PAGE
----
Posts Tagged ‘miscellaneous’

Travel days

Posted: 8 June 2016 in Uncategorized
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I’m off for 12 days or so. No posts then (aside, perhaps, from daily cartoons) until I return. . .

2016 - Ruccio Web

I’m honored to have been invited to deliver the 9th Annual E. L. Wheelwright Memorial Lecture at the University of Sydney in October.

The title of my lecture will be “Utopia and the Critique of Political Economy”:

In my 2016 E. L. Wheelwright Memorial Lecture paper, I want to present for discussion the thesis that Karl Marx and Friedrich Engels had a much more positive assessment and appreciation of “utopian socialism,” especially the work of Robert Owen, than we find in traditional, “scientific” interpretations of Marxism (emanating from both inside and outside the Marxian tradition).

I also intend to connect that debate over utopian socialism to the rich, long history of intentional communities in Australia, beginning with Herrnhut in 1853. Finally, I plan to argue that, while Marxian theory is not a utopianism (unlike, for example, neoclassical economics), it does have what I consider to be a “utopian moment,” which is based on the idea of ruthless criticism.

In my view, it is the twofold critique of political economy—the critique of capitalism and of mainstream economic theory—that needs to be recaptured and rethought, since it is particularly relevant to the debate about the causes and consequences of the crash of 2007-08 and the ongoing crises of capitalism in the world today.


Posted: 29 April 2016 in Uncategorized
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It’s time, I suppose, to upgrade this blog—from WordPress’s free version to the premium version (which I’m going to have to pay for).

The only reason I’m doing this is because I’ve run out of storage space. The premium version offers more space to store all the images, charts, and so on I publish with each and every post. (The alternative would be to eliminate the image files, which I’m unwilling to do.) It also allows me to upload videos.

For readers, the only real change you’ll see is the ads that often accompany posts will disappear (not that I ever got a dime for them—it all went to WordPress).

Now, I’m just hoping the transition goes smoothly and I don’t lose any of the existing content. . .

7000 and counting

Posted: 27 April 2016 in Uncategorized
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I just noticed that, according to WordPress (which keeps track of such things), I’ve published 7000 posts since I began this blog in mid-2009.

Hmmm. . .

k7609 718czxGl96L

You don’t have to steal this book. I just found out Postmodern Moments in Modern Economics is now available both as a paperback and an ebook.

Annual report

Posted: 29 December 2015 in Uncategorized


Once again, WordPress has crunched the year-end numbers on my blog. Here’s what it reports:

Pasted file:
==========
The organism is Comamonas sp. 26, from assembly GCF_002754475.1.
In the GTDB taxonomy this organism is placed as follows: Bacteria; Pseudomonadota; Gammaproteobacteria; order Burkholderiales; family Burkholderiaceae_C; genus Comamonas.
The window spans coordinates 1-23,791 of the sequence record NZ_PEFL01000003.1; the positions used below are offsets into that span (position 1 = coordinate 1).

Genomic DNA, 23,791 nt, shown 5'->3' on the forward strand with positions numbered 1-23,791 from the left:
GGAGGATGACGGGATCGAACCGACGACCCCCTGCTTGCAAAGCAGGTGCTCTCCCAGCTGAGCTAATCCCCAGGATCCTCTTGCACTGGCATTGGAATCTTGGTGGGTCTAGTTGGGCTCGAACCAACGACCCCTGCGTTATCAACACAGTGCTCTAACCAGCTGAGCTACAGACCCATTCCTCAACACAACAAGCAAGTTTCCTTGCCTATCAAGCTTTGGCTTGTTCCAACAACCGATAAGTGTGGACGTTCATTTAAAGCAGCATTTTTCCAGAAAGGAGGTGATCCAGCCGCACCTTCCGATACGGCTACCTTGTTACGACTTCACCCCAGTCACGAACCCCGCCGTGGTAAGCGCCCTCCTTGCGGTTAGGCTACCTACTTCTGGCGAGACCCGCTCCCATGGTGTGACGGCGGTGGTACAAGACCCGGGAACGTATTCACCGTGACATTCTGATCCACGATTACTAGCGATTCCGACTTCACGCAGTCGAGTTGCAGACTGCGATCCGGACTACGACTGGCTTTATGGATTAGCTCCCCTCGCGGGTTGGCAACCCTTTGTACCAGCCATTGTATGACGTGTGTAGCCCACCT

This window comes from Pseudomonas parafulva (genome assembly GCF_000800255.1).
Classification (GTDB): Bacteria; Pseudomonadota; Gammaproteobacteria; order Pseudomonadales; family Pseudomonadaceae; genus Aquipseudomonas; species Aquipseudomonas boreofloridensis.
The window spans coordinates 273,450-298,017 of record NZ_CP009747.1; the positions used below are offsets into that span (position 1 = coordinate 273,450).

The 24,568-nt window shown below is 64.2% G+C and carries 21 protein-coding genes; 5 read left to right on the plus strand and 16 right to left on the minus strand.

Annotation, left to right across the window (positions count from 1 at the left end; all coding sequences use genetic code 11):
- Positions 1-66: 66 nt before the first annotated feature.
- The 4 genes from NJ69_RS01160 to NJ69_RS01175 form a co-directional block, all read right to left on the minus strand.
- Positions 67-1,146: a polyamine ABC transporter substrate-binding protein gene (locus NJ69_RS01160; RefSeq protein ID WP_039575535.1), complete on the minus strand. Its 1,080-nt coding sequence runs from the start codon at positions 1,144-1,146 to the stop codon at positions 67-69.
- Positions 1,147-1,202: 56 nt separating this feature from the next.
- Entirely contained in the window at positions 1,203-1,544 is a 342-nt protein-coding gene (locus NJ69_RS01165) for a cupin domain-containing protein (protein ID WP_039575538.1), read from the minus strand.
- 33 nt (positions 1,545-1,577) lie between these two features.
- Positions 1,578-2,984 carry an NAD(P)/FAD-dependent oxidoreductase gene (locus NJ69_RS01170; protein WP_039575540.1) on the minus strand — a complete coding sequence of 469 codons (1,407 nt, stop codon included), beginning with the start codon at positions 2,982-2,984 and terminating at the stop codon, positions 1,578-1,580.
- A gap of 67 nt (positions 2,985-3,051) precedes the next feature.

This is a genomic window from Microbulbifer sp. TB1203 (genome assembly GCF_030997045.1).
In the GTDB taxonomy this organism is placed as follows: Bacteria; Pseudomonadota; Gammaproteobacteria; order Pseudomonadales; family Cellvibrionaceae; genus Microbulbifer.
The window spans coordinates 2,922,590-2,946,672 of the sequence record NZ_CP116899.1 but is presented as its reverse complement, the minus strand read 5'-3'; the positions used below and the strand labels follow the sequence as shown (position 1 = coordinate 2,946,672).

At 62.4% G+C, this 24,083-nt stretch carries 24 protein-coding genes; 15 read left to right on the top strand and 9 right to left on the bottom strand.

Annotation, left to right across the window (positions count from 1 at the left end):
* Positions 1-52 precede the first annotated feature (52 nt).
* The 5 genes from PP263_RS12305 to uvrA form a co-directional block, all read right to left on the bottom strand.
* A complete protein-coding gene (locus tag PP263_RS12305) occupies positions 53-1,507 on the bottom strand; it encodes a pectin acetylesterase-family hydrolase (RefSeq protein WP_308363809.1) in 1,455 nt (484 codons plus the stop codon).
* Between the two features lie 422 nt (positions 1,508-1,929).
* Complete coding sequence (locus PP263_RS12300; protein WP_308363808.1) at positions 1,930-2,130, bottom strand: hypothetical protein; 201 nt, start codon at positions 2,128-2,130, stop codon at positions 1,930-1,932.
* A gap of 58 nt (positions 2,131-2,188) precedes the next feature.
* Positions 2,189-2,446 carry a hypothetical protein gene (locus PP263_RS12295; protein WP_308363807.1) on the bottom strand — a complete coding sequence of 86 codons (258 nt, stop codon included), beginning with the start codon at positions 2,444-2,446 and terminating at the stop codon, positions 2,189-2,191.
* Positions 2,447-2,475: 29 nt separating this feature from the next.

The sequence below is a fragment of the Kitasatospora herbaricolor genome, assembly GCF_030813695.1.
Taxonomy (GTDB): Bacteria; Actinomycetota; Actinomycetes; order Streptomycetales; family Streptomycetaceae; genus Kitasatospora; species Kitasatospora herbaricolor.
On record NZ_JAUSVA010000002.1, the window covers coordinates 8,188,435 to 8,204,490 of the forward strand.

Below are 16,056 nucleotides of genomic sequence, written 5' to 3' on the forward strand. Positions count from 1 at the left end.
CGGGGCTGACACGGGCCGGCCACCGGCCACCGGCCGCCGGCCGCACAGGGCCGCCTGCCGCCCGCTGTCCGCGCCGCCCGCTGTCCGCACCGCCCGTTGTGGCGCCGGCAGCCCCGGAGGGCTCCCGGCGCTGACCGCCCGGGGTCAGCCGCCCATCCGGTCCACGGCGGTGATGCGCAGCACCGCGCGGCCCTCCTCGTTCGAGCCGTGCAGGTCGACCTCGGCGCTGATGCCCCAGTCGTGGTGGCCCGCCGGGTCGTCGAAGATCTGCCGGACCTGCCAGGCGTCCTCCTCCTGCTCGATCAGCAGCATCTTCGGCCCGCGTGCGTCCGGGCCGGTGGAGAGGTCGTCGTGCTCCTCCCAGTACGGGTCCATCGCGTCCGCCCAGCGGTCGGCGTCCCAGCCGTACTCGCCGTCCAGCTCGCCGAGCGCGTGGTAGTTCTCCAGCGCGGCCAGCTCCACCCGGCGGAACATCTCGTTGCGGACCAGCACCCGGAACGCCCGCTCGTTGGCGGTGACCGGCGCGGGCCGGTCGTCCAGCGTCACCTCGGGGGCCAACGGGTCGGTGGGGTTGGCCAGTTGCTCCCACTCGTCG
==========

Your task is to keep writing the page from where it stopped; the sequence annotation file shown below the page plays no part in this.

This blog has been viewed 114,265 times thus far this year.

As it turns out, I wrote 861 new posts this year, growing the total archive of this blog to 6,696 posts.

Here are the posts that apparently got the most views in 2015:

1. It’s the class conflict, stupid! (

2. Chart of the day (

3. Falling down (

4. Capital (gains) vs. labor (income) (

5. Human capital controversy (

This blog had visitors from 173 different countries—mostly from the United States, followed by Germany and the United Kingdom.

All in a year’s work. . .


I also want to thank the folks at the Real-World Economics Review Blog for reposting some of the items that originally appear here, thus expanding the conversation.


The editor, Casey Harison, has informed us that A New Social Question: Capitalism, Socialism and Utopia has just been published.

A New Social Question: Capitalism, Socialism and Utopia brings together a selection of papers presented at the conference on “Capitalism and Socialism: Utopia, Globalization and Revolution” at New Harmony, Indiana, in 2014. New Harmony is best known as the site of industrialist Robert Owen’s experiment in communal living in 1825, and it was Owen’s legacy that drew scholars from across the Atlantic. Owen’s work and his experiment at New Harmony again have currency as the world looks back on the 2008 economic crisis and as “socialism,” seemingly banished with the failure of experiments in Eastern Europe and the former Soviet Union at the end of the last century has returned to the political and economic lexicon. As David Harvey, Thomas Piketty and Joyce Appleby have lately reminded us, capitalism, particularly the forms it has assumed since 1945, is probably exceptional, perhaps ephemeral, but also dynamic and resilient. If the Great Recession has derailed personal lives, destabilized economies and unnerved politicians, it has also reminded us that we have not reached the “end of history.” Where there was once a Social Question, there is now a New Social Question. This edited, multi-disciplinary volume will appeal to readers in political science, economics, history, sociology, anthropology, literature, communications and cultural studies, and to academic audiences in North America, Britain and elsewhere.

My own contribution, “Utopia and the Marxian Critique of Political Economy,” a revised version of the plenary talk I gave at the conference, is the concluding chapter.

For the record, the relationship between utopia and critique is also the topic of the book I’ll be working on next year.